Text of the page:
Turkey has joined the ranks of Iran, Egypt and others who have blocked access to Twitter at one point or another. Now, anyone in Turkey who tries to go to the website is redirected to a statement from the country's telecommunications regulator instead. A Turkish journalist told The Daily Dot that the outage started just after Thursday midnight and gradually spread out, depending on users' internet providers. It looks like the government didn't block the microblogging site's SMS service, though, because Twitter's Policy account just reminded Avea and Vodafone users that they can text START to 2444, while Turkcell subscribers can text START to 2555. But, why was Twitter banned in Turkey in the first place? Well, that's because some users posted voice recordings and documents, which allegedly reveal corruption within the Turkish prime minister's inner circle -- and that sure didn't sit well with Recep Tayyip Erdoğan.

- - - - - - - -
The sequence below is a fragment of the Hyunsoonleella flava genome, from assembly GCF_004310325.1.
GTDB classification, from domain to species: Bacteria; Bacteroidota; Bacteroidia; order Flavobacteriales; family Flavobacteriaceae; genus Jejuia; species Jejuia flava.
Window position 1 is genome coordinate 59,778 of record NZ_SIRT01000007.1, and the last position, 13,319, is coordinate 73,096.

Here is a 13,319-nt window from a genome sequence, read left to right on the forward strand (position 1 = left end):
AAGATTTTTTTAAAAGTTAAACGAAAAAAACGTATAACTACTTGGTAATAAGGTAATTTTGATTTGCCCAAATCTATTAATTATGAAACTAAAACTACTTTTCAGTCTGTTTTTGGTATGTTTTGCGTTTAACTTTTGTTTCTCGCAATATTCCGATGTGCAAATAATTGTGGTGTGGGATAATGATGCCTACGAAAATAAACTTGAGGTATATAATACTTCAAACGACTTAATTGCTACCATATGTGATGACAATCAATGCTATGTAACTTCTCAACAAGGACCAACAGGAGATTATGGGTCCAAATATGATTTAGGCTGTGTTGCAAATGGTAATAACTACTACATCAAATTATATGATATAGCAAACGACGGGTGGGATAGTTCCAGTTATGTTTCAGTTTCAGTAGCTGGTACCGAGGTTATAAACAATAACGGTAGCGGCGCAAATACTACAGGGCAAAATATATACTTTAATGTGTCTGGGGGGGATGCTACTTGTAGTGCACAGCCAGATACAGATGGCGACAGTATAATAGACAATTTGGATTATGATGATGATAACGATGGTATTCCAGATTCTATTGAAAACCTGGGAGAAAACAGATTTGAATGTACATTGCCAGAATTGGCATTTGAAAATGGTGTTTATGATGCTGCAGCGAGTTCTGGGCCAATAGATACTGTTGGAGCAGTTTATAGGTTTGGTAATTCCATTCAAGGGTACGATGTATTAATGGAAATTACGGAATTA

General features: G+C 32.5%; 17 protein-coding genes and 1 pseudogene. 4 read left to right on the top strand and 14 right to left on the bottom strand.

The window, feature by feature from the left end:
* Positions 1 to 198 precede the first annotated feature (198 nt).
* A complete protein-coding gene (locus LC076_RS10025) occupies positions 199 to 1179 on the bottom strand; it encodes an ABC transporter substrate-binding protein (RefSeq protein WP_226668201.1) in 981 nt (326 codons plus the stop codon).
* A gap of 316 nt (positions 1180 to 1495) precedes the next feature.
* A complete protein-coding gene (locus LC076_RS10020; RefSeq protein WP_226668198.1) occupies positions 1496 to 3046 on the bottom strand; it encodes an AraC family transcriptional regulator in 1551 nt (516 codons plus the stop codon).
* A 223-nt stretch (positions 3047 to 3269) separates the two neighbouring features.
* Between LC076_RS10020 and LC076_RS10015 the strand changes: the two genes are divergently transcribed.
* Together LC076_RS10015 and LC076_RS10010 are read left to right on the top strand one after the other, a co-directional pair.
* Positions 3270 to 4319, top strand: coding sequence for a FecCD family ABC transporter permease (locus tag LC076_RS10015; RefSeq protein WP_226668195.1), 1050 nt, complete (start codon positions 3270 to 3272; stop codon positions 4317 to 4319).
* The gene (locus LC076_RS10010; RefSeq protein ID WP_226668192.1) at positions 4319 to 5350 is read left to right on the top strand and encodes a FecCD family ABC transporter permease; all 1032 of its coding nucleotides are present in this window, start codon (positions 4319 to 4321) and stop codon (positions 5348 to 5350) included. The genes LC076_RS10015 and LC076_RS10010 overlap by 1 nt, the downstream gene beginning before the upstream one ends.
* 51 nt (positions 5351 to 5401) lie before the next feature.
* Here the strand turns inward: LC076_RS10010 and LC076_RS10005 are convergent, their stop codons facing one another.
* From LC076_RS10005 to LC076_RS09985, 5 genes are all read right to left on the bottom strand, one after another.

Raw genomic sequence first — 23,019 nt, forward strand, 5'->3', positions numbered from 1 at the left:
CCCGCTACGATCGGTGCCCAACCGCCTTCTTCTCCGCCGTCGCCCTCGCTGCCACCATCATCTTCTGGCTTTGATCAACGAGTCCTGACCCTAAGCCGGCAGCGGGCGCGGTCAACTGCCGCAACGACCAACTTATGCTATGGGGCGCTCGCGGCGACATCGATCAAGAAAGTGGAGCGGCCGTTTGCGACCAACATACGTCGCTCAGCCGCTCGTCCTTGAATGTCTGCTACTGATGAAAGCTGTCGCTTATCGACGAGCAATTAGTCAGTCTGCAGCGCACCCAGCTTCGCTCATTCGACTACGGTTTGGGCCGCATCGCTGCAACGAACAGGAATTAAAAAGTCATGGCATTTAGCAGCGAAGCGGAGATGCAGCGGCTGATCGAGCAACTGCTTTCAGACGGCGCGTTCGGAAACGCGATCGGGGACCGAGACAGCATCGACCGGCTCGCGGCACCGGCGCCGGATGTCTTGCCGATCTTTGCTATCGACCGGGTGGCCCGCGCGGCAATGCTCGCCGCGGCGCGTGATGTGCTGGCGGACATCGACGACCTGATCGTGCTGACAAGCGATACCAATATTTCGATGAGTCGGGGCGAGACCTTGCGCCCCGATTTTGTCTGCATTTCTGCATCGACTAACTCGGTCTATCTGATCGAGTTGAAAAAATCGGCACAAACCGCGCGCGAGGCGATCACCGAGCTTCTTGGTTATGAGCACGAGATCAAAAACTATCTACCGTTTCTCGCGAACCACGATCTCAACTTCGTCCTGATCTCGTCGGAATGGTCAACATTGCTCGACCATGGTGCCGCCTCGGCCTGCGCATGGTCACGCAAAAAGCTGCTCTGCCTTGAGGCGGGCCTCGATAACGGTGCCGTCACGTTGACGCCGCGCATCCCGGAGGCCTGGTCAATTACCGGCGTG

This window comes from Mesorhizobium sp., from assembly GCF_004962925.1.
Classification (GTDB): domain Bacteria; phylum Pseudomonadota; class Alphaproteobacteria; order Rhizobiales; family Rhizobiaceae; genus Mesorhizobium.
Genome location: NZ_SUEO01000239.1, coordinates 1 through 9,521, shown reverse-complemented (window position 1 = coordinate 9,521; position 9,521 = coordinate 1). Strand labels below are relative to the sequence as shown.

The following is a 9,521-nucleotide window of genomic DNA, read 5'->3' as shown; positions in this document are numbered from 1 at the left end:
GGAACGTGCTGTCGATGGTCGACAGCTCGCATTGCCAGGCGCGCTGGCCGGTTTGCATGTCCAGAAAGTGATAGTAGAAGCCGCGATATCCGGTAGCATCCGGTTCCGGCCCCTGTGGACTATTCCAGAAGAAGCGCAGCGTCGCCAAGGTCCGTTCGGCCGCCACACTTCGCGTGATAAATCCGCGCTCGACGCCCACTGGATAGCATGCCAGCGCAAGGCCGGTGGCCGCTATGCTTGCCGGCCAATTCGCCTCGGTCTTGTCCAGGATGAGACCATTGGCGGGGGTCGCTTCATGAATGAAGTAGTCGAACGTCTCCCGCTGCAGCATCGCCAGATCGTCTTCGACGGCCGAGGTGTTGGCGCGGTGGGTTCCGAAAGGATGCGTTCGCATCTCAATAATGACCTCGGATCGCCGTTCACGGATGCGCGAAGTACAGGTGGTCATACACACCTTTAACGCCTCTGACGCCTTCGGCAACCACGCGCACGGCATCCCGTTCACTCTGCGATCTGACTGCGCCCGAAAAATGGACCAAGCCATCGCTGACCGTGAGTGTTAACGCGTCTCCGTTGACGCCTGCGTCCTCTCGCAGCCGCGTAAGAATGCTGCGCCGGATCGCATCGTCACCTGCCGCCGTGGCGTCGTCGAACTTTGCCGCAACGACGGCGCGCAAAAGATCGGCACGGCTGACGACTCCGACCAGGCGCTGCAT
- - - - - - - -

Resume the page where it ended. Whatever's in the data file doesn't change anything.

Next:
Hours before the blackout, Prime Minister Erdoğan threatened to shut Twitter down while speaking at a political rally to campaign for the March 30th local elections. He claimed the accusations are merely a smear campaign by his opponents and even dismissed other countries' criticisms: "The international community can say this, can say that. I don't care at all. Everyone will see how powerful the Republic of Turkey is." Erdogan's office later explained that Twitter was blocked in the country, because it failed take down the offending links after being issued four court orders. Considering the prime minister called social media "the worst menace to society" in the past, though, this development is not surprising in the least.

[Image credit: Myrat/Wikipedia]